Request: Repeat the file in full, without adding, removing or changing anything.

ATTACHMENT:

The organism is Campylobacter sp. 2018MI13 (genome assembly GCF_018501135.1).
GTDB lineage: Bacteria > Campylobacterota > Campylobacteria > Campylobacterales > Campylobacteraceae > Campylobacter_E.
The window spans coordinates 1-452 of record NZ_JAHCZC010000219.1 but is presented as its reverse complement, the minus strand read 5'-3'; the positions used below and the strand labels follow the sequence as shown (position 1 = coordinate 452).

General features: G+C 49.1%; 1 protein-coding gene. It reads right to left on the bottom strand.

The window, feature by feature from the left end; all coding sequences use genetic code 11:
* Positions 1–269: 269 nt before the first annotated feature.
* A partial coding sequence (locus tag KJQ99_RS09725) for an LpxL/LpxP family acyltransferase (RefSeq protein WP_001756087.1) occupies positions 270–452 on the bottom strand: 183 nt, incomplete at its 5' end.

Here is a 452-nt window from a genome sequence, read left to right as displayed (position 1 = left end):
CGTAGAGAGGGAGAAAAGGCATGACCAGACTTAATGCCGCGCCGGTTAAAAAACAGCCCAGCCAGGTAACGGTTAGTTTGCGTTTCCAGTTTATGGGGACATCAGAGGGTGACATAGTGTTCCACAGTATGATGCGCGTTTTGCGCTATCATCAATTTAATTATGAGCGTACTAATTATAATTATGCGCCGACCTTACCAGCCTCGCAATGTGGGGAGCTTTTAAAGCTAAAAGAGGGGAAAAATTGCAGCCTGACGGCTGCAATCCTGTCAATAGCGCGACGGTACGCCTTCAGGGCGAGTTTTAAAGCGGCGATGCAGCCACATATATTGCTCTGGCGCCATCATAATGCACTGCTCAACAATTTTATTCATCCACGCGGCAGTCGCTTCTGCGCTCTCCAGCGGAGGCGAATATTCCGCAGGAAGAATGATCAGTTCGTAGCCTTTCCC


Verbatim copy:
The organism is Campylobacter sp. 2018MI13 (genome assembly GCF_018501135.1).
GTDB lineage: Bacteria > Campylobacterota > Campylobacteria > Campylobacterales > Campylobacteraceae > Campylobacter_E.
The window spans coordinates 1-452 of record NZ_JAHCZC010000219.1 but is presented as its reverse complement, the minus strand read 5'-3'; the positions used below and the strand labels follow the sequence as shown (position 1 = coordinate 452).

General features: G+C 49.1%; 1 protein-coding gene. It reads right to left on the bottom strand.

The window, feature by feature from the left end; all coding sequences use genetic code 11:
* Positions 1–269: 269 nt before the first annotated feature.
* A partial coding sequence (locus tag KJQ99_RS09725) for an LpxL/LpxP family acyltransferase (RefSeq protein WP_001756087.1) occupies positions 270–452 on the bottom strand: 183 nt, incomplete at its 5' end.

Here is a 452-nt window from a genome sequence, read left to right as displayed (position 1 = left end):
CGTAGAGAGGGAGAAAAGGCATGACCAGACTTAATGCCGCGCCGGTTAAAAAACAGCCCAGCCAGGTAACGGTTAGTTTGCGTTTCCAGTTTATGGGGACATCAGAGGGTGACATAGTGTTCCACAGTATGATGCGCGTTTTGCGCTATCATCAATTTAATTATGAGCGTACTAATTATAATTATGCGCCGACCTTACCAGCCTCGCAATGTGGGGAGCTTTTAAAGCTAAAAGAGGGGAAAAATTGCAGCCTGACGGCTGCAATCCTGTCAATAGCGCGACGGTACGCCTTCAGGGCGAGTTTTAAAGCGGCGATGCAGCCACATATATTGCTCTGGCGCCATCATAATGCACTGCTCAACAATTTTATTCATCCACGCGGCAGTCGCTTCTGCGCTCTCCAGCGGAGGCGAATATTCCGCAGGAAGAATGATCAGTTCGTAGCCTTTCCC